The Great Purge

THE GREAT PURGE…. In a district represented by a Republican lawmaker in every election since the Civil War, the national Republican Party not only endorsed the consensus choice of local GOP leaders in the special election in New York’s 23rd, they also invested $1 million last month. Yesterday, on the verge of an embarrassing third-place defeat, she quit.

The right-wing inmates have decided it’s their asylum now, and they’re just getting started.

Republican Dede Scozzafava’s decision Saturday to drop out of the New York special congressional election gave conservatives a big win, but may present a challenge for Republicans heading into next year’s mid-term elections. […]

The message from national and New York conservatives is unambiguous, though: This was an angry, energized base telling the national party that an anything-for-a-majority approach by GOP leaders is unacceptable. They are serious and deeply concerned about what’s going on in Washington.

While the Empire State’s unique ballot rules and a Republican candidate to the left of the GOP mainstream helped open the door for Hoffman’s unlikely run, the national effect of this race may be to embolden more conservatives to take on party establishment-approved candidates who don’t toe the ideological line.

And so the new phase of The Great Purge begins.

“I think it will empower tea party activists to look for moderate scalps in other districts,” fretted one senior GOP strategist with national campaign experience. “The question is, Will we go through a period in the party where a great purge begins?” this strategist asked.

Hasn’t it already? Scozzafava was a respected local Republican, with a record slightly to the right of most GOP state lawmakers in New York, but she was deemed insufficiently conservative. Sen. Arlen Specter was a Republican senator for nearly three decades, but he was deemed insufficiently conservative. Gov. Charlie Crist is supposed to be a rising GOP star from the nation’s largest swing state, but his future is in doubt because he’s been deemed insufficiently conservative. Eight House Republicans supported energy reform in July, and the base has targeted them for retribution. Newt Gingrich, for reasons I’ve never understood, is considered one of the GOP’s great idea men. But the Tea Party/wingnut crowd has turned on him, too.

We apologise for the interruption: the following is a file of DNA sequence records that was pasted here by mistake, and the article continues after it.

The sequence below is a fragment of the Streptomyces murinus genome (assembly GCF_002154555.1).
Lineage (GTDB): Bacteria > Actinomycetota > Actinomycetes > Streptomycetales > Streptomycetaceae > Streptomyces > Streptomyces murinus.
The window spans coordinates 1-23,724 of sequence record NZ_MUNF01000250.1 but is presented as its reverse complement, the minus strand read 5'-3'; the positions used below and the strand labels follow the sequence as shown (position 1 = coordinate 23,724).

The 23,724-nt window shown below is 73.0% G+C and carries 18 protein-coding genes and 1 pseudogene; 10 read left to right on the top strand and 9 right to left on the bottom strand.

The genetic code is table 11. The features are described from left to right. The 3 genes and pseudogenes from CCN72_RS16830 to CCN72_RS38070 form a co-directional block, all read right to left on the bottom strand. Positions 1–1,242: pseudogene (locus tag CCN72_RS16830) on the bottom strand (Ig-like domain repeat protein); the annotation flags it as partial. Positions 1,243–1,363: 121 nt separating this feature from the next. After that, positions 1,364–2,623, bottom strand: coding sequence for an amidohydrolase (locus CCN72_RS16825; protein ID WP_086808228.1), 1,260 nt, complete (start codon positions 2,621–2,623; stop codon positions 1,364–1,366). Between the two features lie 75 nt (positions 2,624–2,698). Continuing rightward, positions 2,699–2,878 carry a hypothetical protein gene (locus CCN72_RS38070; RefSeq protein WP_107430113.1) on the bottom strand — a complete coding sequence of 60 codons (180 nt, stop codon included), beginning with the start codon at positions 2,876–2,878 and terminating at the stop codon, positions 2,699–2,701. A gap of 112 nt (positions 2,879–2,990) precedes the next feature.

When Newt Gingrich is too moderate, and trying to pull the Republican Party closer to the American mainstream, it’s safe to say there’s something deeply wrong.

It’s also safe to say the national Republican Party, which has suffered consecutive electoral failures and has seen its brand deteriorate further this year, has a problem for which there is no obvious solution.

Frank Rich reflected today on the right’s Jacobins:

The right’s embrace of Hoffman is a double-barreled suicide for the G.O.P. On Saturday, the battered Scozzafava suspended her campaign, further scrambling the race. It’s still conceivable that the Democratic candidate could capture a seat the Republicans should own. But it’s even better for Democrats if Hoffman wins. Punch-drunk with this triumph, the right will redouble its support of primary challengers to 2010 G.O.P. candidates they regard as impure. That’s bad news for even a Republican as conservative as Kay Bailey Hutchison, whose primary opponent in the Texas governor’s race, the incumbent Rick Perry, floated the possibility of secession at a teabagger rally in April and hastily endorsed Hoffman on Thursday.

The more rightists who win G.O.P. primaries, the greater the Democrats’ prospects next year…. Though [Beck, Palin and their acolytes] constantly liken the president to various totalitarian dictators, it is they who are re-enacting Stalinism in full purge mode. They drove out Arlen Specter, and now want to “melt Snowe” (as the blog Red State put it). The same Republicans who once deplored Democrats for refusing to let an anti-abortion dissident, Gov. Robert Casey of Pennsylvania, speak at the 1992 Clinton convention now routinely banish any dissenters in their own camp.

The opportunity for Democrats is obvious. The majority party, fearful of the electoral consequences of a struggling economy, has found new reason for optimism: a Republican Party in which night-wing nihilists are deliberately driving moderates from the party ranks.

“During August, Republicans thought they’d be able to harness the energy of the far-right, but the opposite has happened,” DCCC Chair Chris Van Hollen said. “The far-right, tea-bag party is leading their Republican Party around by the nose.”

The message for Democratic strategists writes itself. DNC communications director Brad Woodhouse explained, “The true leaders of the Republican Party like Sarah Palin, Glenn Beck and Tim Pawlenty have said to all moderates and independents: ‘When it comes to being part of our party, you need not apply.'” DCCC spokesman Ryan Rudominer added, “The Republican Party’s extreme right wing ideologues sent a chilling message to the few remaining moderate Republican Members and candidates: moderates are not welcome in the Republican Party and differing opinions will not be tolerated.”

Ironically, Dems may have some help getting the word out. Party leaders will spend the next year arguing, “Moderates aren’t welcome in the Republican Party.”

To which conservatives will reply, “You’re damn right, they’re not.”